Well-Read: Artists Inspired by Literature
Well-Read: Artists Inspired by Literature highlights works of art in Kemper Museum’s Permanent Collection with a notable literary influence. American artists Romare Bearden (American, 1911–1988) and Ed Blackburn (American, born 1940) both find inspiration from the first book in the Bible: Genesis. Bearden’s collage Noah, The Third Day/Prevalence of Ritual (1974) illuminates the story of Noah, who created a vessel to preserve the world’s animals and his own family from a devastating flood. Blackburn’s Cain and Abel (1988) depicts the moment when a jealous Cain, shown with a club in hand, decides to kill his brother. Jacques Lipchitz (French, 1891–1973) draws from Greek mythology for his sculpture Sketch for Bellerophon Taming Pegasus IV (1964), depicting the young hero riding the mythical divine winged horse, preparing to defeat the fire-breathing Chimera.
Lesley Dill (American, born 1950) and Jim Sajovic (American, born 1943) are both inspired by poetry. Dill’s Poem Spill (1995) presents the poem “One need not be a Chamber — to be Haunted,” by Emily Dickinson (American, 1830–1886), which posits that haunting thoughts are more terrifying than physical ghosts. Sajovic’s The Fire and the Rose (2011) includes the last stanza of “Little Gidding” (1942) by T. S. Eliot (American, 1888–1965). In the fourth in a series of poems about the four elements—earth, air, water, and fire—“Little Gidding” suggests that human salvation depends on recognizing the unity of the past, present, and future.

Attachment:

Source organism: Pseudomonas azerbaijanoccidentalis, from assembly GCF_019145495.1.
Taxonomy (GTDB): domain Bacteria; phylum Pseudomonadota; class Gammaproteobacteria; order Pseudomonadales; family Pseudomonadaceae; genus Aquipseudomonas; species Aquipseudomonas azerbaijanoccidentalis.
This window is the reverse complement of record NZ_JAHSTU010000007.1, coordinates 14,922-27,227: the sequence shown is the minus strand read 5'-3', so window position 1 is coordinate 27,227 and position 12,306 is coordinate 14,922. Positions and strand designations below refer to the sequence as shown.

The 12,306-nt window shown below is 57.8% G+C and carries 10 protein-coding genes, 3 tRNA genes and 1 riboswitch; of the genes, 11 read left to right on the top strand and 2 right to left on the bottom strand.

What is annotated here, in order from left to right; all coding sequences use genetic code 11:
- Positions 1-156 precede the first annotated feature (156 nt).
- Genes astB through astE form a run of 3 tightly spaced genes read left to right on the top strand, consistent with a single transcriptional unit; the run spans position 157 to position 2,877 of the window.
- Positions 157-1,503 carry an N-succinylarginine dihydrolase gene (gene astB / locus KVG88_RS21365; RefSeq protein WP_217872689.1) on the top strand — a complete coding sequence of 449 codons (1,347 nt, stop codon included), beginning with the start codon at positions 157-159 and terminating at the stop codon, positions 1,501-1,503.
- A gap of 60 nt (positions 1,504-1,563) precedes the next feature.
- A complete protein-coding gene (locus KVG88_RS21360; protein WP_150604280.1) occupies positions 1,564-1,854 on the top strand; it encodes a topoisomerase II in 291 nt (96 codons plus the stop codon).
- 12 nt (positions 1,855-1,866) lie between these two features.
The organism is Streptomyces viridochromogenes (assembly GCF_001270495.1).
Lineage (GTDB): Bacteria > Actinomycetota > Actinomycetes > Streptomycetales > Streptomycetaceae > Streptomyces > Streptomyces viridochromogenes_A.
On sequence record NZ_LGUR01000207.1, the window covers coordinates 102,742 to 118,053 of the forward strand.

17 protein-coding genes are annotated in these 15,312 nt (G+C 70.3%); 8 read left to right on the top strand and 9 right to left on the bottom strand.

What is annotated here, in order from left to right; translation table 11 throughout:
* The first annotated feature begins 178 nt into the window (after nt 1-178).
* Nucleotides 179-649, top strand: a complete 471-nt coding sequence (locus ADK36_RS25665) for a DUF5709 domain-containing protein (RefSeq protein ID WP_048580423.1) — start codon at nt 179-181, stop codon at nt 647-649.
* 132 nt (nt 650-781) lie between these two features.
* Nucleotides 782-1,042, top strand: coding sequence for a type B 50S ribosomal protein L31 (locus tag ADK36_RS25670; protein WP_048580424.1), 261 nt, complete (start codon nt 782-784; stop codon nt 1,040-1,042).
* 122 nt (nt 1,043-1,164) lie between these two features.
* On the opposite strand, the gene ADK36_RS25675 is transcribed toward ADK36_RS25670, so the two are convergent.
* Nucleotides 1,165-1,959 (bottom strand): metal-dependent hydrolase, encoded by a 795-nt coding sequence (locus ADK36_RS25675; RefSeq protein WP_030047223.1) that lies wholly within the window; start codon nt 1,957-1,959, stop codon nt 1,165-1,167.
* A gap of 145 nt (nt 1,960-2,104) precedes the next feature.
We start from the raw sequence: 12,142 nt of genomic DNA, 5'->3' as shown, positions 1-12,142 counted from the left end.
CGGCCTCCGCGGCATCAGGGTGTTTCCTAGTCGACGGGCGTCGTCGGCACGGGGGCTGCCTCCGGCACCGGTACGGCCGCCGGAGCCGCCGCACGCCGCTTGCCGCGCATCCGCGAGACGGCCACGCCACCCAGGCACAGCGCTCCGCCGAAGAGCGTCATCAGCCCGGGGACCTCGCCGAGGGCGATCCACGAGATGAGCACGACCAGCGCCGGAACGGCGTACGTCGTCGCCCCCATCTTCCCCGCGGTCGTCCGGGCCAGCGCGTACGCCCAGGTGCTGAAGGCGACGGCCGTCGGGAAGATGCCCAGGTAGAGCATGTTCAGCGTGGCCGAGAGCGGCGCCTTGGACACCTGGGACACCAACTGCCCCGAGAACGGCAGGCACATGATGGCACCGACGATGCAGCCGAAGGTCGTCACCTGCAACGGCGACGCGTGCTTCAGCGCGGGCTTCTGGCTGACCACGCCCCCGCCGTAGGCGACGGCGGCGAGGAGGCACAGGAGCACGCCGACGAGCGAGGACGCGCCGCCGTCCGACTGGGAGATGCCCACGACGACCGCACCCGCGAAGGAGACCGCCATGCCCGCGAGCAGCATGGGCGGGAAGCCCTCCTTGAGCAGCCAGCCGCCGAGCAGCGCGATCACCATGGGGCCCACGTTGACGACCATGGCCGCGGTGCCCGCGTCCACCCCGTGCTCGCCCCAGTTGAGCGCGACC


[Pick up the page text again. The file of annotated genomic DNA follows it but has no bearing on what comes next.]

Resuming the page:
American writer Herman Melville (American, 1819–1891) wrote books about adventure, two of which—Moby-Dick (1851) and Mardi, and a Voyage Thither (1849)—inspired artist Frank Stella (American, born 1936). In his screenprint Ahab (1985–88) Stella refers to the sea captain in Moby-Dick, a tale of vengeance and quest for a large whale (note the abstracted engulfing waves). Stella’s Ohonoo (1994) was inspired by the waves and joyful surfers described in Mardi, and a Voyage Thither. Finding motivation from another body of work about adventure, Greg Miller (American, born 1951) created Silver Surfer in Disguise (2005), a large Pop art panel made to resemble a comic book cover about the life of a hero, Silver Surfer, who defeats powerful cosmic beings and defends Earth.
The works in this exhibition showcase how artists use their preferred media to bring to life novels, poems, comic books, mythology and folklore texts. Well-Read: Artists Inspired by Literature is curated by Jade Powers, assistant curator at Kemper Museum of Contemporary Art.